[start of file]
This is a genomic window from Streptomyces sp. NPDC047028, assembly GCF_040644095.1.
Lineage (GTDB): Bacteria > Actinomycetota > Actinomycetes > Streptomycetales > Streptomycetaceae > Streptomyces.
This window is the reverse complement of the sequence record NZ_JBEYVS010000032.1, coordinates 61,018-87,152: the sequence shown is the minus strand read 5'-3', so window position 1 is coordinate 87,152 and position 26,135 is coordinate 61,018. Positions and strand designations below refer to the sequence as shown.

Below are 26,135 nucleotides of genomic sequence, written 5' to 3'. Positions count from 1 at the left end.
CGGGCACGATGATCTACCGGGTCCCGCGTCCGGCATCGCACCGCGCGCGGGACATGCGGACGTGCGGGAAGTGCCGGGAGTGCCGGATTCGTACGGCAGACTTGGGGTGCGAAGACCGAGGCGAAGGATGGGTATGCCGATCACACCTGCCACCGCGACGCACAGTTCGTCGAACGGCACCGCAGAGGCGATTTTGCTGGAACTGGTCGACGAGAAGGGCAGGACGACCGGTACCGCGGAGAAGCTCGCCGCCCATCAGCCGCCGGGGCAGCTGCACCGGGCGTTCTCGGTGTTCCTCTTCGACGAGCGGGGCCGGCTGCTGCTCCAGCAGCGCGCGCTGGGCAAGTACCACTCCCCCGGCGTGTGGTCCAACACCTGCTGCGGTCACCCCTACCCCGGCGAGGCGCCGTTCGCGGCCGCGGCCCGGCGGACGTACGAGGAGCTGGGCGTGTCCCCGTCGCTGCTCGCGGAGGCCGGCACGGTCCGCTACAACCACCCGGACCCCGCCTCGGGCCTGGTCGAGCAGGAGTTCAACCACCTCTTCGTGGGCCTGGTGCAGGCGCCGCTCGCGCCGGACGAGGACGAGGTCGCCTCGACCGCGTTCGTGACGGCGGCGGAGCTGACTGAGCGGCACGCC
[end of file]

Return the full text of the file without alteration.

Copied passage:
This is a genomic window from Streptomyces sp. NPDC047028, assembly GCF_040644095.1.
Lineage (GTDB): Bacteria > Actinomycetota > Actinomycetes > Streptomycetales > Streptomycetaceae > Streptomyces.
This window is the reverse complement of the sequence record NZ_JBEYVS010000032.1, coordinates 61,018-87,152: the sequence shown is the minus strand read 5'-3', so window position 1 is coordinate 87,152 and position 26,135 is coordinate 61,018. Positions and strand designations below refer to the sequence as shown.

Below are 26,135 nucleotides of genomic sequence, written 5' to 3'. Positions count from 1 at the left end.
CGGGCACGATGATCTACCGGGTCCCGCGTCCGGCATCGCACCGCGCGCGGGACATGCGGACGTGCGGGAAGTGCCGGGAGTGCCGGATTCGTACGGCAGACTTGGGGTGCGAAGACCGAGGCGAAGGATGGGTATGCCGATCACACCTGCCACCGCGACGCACAGTTCGTCGAACGGCACCGCAGAGGCGATTTTGCTGGAACTGGTCGACGAGAAGGGCAGGACGACCGGTACCGCGGAGAAGCTCGCCGCCCATCAGCCGCCGGGGCAGCTGCACCGGGCGTTCTCGGTGTTCCTCTTCGACGAGCGGGGCCGGCTGCTGCTCCAGCAGCGCGCGCTGGGCAAGTACCACTCCCCCGGCGTGTGGTCCAACACCTGCTGCGGTCACCCCTACCCCGGCGAGGCGCCGTTCGCGGCCGCGGCCCGGCGGACGTACGAGGAGCTGGGCGTGTCCCCGTCGCTGCTCGCGGAGGCCGGCACGGTCCGCTACAACCACCCGGACCCCGCCTCGGGCCTGGTCGAGCAGGAGTTCAACCACCTCTTCGTGGGCCTGGTGCAGGCGCCGCTCGCGCCGGACGAGGACGAGGTCGCCTCGACCGCGTTCGTGACGGCGGCGGAGCTGACTGAGCGGCACGCC